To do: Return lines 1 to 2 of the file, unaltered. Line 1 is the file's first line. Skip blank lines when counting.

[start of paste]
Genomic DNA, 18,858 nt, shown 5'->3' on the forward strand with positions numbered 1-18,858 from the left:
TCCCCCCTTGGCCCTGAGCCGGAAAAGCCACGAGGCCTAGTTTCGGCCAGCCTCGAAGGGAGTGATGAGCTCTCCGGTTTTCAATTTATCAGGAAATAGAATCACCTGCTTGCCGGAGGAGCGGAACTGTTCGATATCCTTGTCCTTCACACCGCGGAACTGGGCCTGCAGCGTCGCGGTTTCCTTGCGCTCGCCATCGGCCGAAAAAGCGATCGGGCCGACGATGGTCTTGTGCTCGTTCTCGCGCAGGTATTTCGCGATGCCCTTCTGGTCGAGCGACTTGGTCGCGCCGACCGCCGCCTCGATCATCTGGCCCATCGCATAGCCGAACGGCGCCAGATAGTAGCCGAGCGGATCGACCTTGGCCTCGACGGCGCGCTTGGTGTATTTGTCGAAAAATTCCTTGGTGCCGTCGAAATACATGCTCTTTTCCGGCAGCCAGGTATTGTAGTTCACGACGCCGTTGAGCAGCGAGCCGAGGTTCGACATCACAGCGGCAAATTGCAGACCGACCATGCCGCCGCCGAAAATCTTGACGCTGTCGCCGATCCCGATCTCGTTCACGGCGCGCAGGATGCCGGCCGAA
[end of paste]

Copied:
Genomic DNA, 18,858 nt, shown 5'->3' on the forward strand with positions numbered 1-18,858 from the left:
TCCCCCCTTGGCCCTGAGCCGGAAAAGCCACGAGGCCTAGTTTCGGCCAGCCTCGAAGGGAGTGATGAGCTCTCCGGTTTTCAATTTATCAGGAAATAGAATCACCTGCTTGCCGGAGGAGCGGAACTGTTCGATATCCTTGTCCTTCACACCGCGGAACTGGGCCTGCAGCGTCGCGGTTTCCTTGCGCTCGCCATCGGCCGAAAAAGCGATCGGGCCGACGATGGTCTTGTGCTCGTTCTCGCGCAGGTATTTCGCGATGCCCTTCTGGTCGAGCGACTTGGTCGCGCCGACCGCCGCCTCGATCATCTGGCCCATCGCATAGCCGAACGGCGCCAGATAGTAGCCGAGCGGATCGACCTTGGCCTCGACGGCGCGCTTGGTGTATTTGTCGAAAAATTCCTTGGTGCCGTCGAAATACATGCTCTTTTCCGGCAGCCAGGTATTGTAGTTCACGACGCCGTTGAGCAGCGAGCCGAGGTTCGACATCACAGCGGCAAATTGCAGACCGACCATGCCGCCGCCGAAAATCTTGACGCTGTCGCCGATCCCGATCTCGTTCACGGCGCGCAGGATGCCGGCCGAA